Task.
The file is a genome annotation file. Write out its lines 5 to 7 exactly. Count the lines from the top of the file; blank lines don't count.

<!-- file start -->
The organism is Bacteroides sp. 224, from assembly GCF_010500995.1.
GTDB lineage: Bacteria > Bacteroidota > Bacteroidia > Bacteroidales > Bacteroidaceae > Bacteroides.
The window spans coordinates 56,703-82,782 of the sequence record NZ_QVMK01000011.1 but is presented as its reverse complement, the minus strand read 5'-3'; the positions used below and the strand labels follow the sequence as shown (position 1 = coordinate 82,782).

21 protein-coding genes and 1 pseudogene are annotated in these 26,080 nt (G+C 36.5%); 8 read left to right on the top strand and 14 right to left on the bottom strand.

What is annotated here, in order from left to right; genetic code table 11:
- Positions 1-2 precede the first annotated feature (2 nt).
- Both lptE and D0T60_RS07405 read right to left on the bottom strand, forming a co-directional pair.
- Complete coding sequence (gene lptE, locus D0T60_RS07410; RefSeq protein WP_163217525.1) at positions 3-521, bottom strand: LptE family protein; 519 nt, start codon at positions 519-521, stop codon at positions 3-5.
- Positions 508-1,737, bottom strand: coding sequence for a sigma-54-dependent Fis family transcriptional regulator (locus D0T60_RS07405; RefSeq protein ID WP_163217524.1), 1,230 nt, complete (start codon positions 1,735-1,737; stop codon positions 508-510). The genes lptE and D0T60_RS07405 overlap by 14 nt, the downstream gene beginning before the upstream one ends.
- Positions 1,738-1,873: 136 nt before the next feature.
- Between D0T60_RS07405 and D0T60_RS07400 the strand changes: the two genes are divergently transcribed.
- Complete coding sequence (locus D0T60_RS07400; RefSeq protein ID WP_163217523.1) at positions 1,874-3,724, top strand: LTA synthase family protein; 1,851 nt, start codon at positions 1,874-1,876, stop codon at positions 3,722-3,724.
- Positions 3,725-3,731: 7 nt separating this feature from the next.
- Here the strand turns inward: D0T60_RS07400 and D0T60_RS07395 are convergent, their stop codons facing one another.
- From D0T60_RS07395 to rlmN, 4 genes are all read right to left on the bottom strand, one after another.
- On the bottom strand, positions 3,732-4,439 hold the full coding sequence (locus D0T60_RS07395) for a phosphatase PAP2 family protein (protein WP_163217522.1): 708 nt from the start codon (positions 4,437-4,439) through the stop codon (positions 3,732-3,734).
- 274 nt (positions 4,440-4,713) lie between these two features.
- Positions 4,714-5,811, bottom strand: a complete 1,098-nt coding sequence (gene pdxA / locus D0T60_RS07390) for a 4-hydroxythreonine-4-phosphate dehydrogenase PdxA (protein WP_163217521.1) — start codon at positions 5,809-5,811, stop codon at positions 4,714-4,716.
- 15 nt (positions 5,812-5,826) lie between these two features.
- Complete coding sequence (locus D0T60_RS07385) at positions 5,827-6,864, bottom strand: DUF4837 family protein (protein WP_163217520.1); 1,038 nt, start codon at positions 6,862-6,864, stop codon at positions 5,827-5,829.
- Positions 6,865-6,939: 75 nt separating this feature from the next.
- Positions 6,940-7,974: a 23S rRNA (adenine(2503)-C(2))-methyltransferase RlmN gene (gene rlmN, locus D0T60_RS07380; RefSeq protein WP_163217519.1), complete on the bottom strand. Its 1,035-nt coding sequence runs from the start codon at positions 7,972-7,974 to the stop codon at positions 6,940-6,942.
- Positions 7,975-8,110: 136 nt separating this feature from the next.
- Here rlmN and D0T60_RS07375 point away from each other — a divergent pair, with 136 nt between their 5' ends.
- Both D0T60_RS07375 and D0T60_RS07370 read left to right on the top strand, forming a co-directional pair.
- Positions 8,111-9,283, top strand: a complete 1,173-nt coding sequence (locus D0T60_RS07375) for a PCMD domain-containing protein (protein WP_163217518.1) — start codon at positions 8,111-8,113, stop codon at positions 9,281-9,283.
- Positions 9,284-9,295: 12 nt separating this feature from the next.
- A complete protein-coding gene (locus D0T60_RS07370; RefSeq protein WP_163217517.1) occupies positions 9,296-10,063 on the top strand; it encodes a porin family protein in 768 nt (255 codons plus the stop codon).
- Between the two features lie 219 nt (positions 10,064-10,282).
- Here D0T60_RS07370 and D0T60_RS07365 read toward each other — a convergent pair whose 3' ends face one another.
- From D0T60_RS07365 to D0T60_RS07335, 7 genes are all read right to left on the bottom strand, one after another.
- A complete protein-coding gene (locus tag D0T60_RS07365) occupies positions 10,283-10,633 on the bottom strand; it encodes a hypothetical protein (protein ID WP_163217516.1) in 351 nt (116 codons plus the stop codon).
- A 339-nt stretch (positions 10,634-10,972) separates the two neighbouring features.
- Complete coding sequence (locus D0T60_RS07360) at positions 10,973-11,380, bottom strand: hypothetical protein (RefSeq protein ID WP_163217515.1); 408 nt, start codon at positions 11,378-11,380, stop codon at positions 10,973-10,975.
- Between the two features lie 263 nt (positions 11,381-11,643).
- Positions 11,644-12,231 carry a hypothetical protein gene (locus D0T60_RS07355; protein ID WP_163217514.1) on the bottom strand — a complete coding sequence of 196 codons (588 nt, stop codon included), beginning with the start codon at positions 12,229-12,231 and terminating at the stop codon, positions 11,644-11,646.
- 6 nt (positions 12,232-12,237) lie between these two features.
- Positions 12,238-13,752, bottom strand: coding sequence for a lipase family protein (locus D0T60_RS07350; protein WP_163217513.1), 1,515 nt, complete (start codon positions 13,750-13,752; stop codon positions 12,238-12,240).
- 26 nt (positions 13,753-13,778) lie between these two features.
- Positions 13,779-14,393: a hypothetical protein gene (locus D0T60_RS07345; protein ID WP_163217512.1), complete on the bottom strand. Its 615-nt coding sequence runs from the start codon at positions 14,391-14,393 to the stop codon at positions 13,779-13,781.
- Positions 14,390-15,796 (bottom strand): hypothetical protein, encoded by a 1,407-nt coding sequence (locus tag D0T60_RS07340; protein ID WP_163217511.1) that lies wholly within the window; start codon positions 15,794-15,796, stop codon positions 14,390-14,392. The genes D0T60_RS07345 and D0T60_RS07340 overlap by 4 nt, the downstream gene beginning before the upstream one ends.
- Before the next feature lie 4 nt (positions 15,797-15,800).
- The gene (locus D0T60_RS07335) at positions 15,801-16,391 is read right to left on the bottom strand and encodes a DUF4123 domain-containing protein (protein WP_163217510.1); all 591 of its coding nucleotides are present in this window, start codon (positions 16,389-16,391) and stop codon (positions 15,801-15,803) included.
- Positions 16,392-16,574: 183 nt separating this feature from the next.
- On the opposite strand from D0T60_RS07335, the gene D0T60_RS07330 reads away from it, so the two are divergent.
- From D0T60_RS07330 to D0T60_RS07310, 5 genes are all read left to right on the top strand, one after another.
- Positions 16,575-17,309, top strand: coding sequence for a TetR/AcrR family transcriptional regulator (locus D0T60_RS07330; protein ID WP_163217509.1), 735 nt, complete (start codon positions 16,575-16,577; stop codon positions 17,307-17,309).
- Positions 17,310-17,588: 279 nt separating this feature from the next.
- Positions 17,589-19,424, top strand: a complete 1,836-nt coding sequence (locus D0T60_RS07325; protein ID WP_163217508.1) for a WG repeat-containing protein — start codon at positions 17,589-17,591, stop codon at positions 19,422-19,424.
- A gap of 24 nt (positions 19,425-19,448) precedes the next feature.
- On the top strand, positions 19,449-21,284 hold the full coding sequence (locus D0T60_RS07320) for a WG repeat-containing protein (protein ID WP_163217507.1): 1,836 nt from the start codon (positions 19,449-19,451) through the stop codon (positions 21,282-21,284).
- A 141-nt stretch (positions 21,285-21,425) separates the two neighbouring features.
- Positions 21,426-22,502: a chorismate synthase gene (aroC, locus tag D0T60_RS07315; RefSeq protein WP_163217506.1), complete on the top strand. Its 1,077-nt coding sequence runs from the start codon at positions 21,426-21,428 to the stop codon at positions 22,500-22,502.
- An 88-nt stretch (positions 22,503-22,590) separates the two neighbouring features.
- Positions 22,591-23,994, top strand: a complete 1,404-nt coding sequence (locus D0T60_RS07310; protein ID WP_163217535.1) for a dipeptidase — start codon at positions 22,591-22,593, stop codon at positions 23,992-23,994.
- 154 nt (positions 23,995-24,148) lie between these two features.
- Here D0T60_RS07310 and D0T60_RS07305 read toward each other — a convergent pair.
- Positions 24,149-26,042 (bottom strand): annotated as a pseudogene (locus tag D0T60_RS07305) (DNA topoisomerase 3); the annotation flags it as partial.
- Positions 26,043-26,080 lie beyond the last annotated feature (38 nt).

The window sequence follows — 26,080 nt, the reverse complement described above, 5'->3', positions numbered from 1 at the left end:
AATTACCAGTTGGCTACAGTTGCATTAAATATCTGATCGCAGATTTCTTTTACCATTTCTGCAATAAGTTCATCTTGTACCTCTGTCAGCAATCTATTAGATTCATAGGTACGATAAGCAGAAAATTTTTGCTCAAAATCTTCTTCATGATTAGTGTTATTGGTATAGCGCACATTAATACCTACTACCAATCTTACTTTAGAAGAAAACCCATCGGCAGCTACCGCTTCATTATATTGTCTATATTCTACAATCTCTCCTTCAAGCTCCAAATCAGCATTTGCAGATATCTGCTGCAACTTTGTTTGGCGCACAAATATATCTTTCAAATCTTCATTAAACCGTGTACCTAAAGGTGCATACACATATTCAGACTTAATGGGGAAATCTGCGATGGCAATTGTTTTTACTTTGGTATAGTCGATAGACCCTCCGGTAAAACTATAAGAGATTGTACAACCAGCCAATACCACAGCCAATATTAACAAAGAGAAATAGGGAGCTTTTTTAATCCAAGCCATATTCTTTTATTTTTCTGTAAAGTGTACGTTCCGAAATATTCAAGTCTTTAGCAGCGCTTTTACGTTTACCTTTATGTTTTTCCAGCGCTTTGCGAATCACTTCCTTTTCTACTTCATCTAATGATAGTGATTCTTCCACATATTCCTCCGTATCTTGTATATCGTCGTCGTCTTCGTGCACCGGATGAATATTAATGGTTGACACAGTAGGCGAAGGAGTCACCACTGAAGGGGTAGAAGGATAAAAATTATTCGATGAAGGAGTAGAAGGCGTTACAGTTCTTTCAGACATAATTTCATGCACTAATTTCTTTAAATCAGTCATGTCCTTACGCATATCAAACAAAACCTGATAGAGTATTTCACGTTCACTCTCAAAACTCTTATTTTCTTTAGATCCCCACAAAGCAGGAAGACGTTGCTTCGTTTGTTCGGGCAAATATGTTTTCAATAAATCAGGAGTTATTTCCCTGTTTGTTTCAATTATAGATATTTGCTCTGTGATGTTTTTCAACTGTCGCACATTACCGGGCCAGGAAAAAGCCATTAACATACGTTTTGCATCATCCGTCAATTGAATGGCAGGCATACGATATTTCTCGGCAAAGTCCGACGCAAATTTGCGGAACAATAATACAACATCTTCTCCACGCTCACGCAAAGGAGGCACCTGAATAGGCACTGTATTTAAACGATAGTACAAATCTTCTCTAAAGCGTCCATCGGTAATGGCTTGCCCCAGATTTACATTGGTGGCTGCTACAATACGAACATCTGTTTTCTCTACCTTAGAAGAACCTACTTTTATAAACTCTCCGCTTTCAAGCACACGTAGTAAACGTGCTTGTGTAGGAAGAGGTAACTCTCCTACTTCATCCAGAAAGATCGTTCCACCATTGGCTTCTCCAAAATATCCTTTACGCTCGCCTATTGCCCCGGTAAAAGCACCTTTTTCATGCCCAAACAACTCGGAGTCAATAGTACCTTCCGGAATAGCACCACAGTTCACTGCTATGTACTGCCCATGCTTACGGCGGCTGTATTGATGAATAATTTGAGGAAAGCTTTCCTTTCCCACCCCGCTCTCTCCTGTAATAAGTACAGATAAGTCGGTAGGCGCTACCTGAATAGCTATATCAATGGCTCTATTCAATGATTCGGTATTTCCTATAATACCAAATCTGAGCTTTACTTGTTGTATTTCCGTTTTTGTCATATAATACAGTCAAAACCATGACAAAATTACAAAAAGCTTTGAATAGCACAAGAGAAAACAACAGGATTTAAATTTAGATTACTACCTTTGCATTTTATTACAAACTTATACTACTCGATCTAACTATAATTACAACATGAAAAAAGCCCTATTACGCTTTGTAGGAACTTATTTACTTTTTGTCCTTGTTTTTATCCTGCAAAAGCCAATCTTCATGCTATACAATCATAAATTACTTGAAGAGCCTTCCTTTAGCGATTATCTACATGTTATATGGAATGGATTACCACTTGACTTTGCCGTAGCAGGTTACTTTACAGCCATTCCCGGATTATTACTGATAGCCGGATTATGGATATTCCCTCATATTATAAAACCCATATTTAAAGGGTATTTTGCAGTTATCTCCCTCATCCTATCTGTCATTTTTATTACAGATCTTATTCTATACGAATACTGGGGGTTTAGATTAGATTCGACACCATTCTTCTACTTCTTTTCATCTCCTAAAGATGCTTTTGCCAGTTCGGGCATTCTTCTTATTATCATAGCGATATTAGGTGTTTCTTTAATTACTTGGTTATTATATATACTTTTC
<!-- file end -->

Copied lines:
What is annotated here, in order from left to right; genetic code table 11:
- Positions 1-2 precede the first annotated feature (2 nt).
- Both lptE and D0T60_RS07405 read right to left on the bottom strand, forming a co-directional pair.